Curse of Dimensionality

A slecture by ECE student Haonan Yu

Partly based on the ECE662 Spring 2014 lecture material of Prof. Mireille Boutin.

## Needle in a Haystack

You lost your needle in a haystack. If the world you live in has just one dimension, then you are lucky because the haystack is a line segment. Finding the needle only requires you to start from one end of the segment, heading towards the other end until hitting the needle:

Not bad, right? If you are a 2D creature, a needle in a haystack now becomes a small trouble because it can be any point in a square:

There is much more space for the possible location: within the haystack, the needle can move along either the $x$-axis or the $y$-axis. Things get worse and worse as the number of dimensions grows. You can't imagine how alien high-dimensional creatures would look for something missing in their world because even in three dimensions, this task turns out to be frustrating (from everyday life experience):

The difficulty of finding the needle starting from a certain point in a high-dimensional haystack implies an import fact: the points tend to distribute more sparsely (i.e., they are more dissimilar to each other) in high-dimensional space, because the Euclidean distance between two points is large as long as they are far apart in the direction of at least one dimension, even though they may be quite close in the direction of all the other dimensions. This fact can be further illustrated quantitatively by the following example. In $N$-dimensional space, suppose we want to count all the neighbors around a central point within a hypercube with the edge length equal to 1. We also consider a bigger hypercube around the central point with the edge length equal to $1+2\epsilon$, i.e., the smaller hypercube is nested inside the bigger one. As a special case, in 3D space we have the following scenario:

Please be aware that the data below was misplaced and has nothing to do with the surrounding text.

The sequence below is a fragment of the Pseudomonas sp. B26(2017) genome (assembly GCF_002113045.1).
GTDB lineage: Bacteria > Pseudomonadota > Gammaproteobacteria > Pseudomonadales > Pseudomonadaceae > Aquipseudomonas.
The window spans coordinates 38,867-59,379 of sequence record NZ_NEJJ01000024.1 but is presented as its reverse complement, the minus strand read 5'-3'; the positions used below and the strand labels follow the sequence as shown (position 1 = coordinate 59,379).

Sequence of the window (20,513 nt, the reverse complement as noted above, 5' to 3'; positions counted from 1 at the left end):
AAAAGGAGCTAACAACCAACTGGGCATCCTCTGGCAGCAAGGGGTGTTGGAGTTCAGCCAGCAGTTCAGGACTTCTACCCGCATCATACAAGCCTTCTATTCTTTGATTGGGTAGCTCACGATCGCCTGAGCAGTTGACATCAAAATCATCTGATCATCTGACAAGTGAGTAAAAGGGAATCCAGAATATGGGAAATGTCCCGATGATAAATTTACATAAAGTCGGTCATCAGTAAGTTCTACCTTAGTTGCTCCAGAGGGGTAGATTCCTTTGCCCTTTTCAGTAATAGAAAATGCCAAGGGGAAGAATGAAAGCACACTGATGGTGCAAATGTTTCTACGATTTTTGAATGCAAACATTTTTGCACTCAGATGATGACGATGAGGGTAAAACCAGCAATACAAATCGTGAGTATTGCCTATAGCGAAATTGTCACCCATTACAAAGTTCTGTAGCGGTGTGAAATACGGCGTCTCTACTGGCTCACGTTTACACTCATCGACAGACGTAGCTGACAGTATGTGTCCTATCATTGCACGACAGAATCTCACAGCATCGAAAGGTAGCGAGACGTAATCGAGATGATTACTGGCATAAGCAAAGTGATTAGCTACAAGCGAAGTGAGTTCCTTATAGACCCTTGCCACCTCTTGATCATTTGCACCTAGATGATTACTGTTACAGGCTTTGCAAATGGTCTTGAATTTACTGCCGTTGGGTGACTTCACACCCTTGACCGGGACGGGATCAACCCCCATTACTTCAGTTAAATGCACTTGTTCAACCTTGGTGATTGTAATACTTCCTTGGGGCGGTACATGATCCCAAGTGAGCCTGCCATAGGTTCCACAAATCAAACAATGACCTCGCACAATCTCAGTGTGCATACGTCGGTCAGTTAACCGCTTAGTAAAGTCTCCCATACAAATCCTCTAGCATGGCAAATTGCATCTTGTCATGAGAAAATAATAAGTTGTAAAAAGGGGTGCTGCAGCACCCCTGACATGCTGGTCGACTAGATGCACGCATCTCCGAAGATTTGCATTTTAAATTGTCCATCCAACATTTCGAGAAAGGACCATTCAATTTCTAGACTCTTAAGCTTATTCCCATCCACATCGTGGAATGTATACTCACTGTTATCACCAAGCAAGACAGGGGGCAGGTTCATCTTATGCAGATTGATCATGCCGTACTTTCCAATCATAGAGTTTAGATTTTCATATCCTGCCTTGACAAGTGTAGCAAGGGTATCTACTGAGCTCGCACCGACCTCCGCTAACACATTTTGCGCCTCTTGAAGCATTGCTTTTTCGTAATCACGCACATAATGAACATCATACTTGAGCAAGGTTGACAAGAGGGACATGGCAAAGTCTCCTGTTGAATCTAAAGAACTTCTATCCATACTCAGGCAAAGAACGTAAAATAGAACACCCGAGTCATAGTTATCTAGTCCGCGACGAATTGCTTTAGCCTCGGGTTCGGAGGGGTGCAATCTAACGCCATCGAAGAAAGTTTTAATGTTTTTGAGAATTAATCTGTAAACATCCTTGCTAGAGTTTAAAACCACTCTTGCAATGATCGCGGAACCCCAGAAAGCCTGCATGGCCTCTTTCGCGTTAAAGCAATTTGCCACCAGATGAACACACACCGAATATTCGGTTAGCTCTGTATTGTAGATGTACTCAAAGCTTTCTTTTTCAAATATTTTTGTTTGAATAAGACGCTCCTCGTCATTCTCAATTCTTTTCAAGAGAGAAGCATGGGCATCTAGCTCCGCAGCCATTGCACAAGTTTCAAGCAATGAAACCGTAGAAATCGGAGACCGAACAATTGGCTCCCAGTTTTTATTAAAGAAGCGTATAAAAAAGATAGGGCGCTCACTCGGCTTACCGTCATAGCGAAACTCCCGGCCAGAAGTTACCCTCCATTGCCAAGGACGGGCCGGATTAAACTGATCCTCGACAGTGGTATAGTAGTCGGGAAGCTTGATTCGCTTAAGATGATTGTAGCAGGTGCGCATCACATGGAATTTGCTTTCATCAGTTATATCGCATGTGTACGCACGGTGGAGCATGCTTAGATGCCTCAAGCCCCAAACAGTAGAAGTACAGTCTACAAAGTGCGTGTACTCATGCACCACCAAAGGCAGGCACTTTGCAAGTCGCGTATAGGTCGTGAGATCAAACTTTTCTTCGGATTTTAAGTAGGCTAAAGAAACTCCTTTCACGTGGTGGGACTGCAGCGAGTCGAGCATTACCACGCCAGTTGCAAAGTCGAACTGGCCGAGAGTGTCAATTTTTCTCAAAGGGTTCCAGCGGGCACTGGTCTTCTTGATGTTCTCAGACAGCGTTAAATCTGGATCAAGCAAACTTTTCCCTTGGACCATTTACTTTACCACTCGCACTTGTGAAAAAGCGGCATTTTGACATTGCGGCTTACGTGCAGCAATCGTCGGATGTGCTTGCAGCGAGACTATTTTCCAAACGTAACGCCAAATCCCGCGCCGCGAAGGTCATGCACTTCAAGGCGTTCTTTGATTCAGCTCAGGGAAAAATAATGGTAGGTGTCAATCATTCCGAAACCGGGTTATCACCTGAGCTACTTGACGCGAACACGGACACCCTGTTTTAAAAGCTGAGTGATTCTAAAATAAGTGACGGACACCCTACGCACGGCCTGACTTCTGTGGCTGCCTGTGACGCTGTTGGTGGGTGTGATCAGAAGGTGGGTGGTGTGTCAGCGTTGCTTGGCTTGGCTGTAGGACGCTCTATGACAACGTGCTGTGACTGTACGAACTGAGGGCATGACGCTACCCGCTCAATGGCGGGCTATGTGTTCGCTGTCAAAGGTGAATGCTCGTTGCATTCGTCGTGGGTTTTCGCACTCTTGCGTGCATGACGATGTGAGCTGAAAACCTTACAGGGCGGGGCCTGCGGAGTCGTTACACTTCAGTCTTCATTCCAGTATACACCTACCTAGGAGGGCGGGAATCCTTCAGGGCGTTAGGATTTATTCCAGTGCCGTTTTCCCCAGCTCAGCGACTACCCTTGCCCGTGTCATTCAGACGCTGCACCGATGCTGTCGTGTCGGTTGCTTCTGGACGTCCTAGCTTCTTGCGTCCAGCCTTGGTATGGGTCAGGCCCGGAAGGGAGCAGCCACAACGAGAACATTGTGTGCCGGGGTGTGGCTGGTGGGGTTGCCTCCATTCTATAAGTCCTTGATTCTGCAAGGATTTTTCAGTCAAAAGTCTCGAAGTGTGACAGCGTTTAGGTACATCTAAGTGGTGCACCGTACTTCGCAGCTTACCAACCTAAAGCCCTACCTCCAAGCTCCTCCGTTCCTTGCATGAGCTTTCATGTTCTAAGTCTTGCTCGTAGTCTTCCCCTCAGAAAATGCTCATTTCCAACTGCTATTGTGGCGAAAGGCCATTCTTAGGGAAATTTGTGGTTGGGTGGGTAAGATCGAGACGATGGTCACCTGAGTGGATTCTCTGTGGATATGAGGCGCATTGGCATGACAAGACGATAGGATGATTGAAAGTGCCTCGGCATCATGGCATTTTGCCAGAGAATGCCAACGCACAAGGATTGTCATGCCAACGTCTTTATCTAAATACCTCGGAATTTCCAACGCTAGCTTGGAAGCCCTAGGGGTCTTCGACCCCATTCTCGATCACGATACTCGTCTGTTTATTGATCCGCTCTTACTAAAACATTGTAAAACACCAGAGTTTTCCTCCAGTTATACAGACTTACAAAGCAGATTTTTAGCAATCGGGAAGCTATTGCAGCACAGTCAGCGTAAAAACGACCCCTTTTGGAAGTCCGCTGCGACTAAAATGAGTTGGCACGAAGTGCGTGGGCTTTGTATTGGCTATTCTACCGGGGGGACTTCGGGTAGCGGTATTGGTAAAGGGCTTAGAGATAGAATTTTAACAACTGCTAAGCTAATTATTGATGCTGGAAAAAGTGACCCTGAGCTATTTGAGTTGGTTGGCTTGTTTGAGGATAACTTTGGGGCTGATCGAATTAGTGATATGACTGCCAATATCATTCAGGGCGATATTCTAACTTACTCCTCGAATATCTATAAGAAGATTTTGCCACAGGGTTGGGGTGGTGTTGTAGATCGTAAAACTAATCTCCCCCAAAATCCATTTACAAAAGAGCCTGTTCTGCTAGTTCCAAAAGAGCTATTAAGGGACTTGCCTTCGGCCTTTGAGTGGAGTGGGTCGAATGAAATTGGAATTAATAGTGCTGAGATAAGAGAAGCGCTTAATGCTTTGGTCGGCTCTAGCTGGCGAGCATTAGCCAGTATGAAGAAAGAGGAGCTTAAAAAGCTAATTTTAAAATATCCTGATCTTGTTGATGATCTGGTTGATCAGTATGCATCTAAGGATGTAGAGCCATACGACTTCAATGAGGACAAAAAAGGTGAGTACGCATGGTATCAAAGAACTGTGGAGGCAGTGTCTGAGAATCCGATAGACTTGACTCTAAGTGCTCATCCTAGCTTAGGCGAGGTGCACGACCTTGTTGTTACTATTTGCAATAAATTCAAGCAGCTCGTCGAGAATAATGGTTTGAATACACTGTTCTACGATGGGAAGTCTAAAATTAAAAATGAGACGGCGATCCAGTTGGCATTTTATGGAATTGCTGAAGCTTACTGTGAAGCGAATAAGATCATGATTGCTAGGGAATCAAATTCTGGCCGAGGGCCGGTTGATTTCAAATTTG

Now if by assumption the points are evenly distributed in the space, then the ratio of the number of the points in the smaller hypercube to the number of the points in the bigger hypercube is given by

 $(\frac{1}{1+2\epsilon})^N$


If we take $\epsilon=0.01$, then for $N=$1,2,3,5,10,100, and 1000 we have the ratio equal to 0.98, 0.96, 0.94, 0.91, 0.82, 0.14, and $2.51\text{e}^{-09}$. It can be seen that when $N >= 10$, the neighbors around a given point become so few that nearly all points are located inside the $\epsilon$-shell around the smaller hypercube. To maintain a certain number of neighbors, exponentially many new points should be added into the space.